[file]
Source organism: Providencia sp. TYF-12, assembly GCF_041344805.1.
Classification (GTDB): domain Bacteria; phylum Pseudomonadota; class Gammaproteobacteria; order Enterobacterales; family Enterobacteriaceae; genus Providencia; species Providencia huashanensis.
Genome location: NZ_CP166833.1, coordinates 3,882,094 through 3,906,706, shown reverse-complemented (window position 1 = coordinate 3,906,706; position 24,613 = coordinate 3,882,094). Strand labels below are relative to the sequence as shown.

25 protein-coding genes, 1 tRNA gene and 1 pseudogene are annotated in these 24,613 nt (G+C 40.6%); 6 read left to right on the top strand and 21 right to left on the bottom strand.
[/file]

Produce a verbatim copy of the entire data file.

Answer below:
Source organism: Providencia sp. TYF-12, assembly GCF_041344805.1.
Classification (GTDB): domain Bacteria; phylum Pseudomonadota; class Gammaproteobacteria; order Enterobacterales; family Enterobacteriaceae; genus Providencia; species Providencia huashanensis.
Genome location: NZ_CP166833.1, coordinates 3,882,094 through 3,906,706, shown reverse-complemented (window position 1 = coordinate 3,906,706; position 24,613 = coordinate 3,882,094). Strand labels below are relative to the sequence as shown.

25 protein-coding genes, 1 tRNA gene and 1 pseudogene are annotated in these 24,613 nt (G+C 40.6%); 6 read left to right on the top strand and 21 right to left on the bottom strand.